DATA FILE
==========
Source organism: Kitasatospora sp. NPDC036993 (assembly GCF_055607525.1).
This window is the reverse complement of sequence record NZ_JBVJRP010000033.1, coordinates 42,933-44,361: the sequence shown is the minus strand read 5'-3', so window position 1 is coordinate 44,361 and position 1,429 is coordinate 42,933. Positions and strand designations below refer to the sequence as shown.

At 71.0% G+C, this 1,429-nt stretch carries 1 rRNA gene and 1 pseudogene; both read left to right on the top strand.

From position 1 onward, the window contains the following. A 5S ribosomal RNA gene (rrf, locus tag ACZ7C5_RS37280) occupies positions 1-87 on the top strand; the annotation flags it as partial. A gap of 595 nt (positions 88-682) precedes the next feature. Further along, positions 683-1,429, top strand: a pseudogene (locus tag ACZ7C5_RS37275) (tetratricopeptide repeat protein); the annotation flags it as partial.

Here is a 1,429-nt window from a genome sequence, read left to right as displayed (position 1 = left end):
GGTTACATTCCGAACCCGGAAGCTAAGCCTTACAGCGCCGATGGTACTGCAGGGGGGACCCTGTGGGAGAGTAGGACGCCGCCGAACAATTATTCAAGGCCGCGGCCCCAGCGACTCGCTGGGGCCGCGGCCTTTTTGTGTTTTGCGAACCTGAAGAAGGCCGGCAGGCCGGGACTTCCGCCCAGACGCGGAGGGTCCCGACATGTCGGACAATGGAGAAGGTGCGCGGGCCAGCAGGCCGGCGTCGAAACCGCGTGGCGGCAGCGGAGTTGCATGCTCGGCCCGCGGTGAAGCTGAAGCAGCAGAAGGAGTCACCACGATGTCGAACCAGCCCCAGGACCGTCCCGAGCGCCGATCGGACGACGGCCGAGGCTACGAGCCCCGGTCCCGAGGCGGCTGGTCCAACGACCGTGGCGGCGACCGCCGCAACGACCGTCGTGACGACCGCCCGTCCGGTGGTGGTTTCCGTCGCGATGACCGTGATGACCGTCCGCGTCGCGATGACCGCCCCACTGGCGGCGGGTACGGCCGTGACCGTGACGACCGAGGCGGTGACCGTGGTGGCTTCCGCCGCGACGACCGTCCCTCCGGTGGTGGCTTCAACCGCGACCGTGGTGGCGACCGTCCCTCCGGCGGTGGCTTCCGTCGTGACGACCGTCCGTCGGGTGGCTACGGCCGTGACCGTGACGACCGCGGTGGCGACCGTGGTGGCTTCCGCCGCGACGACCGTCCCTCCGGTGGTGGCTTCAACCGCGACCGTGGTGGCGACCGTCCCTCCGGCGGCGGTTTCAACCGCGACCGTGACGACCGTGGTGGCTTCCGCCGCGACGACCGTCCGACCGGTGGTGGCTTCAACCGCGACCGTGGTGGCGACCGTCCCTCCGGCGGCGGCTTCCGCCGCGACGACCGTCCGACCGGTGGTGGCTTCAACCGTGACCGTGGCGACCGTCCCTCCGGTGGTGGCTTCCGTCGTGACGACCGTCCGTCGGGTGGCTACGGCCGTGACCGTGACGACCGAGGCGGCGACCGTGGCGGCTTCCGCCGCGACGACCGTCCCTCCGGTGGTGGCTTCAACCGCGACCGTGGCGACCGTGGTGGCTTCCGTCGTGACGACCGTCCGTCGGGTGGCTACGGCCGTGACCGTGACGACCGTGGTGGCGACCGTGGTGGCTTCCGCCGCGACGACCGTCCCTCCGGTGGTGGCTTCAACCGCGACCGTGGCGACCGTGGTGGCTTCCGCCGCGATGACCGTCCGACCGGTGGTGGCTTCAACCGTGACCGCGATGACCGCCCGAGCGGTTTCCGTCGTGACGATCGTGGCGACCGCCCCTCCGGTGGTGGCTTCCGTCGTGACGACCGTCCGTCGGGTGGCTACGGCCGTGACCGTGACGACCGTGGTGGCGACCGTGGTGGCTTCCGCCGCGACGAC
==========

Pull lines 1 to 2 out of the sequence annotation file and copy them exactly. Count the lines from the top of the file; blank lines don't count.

Source organism: Kitasatospora sp. NPDC036993 (assembly GCF_055607525.1).
This window is the reverse complement of sequence record NZ_JBVJRP010000033.1, coordinates 42,933-44,361: the sequence shown is the minus strand read 5'-3', so window position 1 is coordinate 44,361 and position 1,429 is coordinate 42,933. Positions and strand designations below refer to the sequence as shown.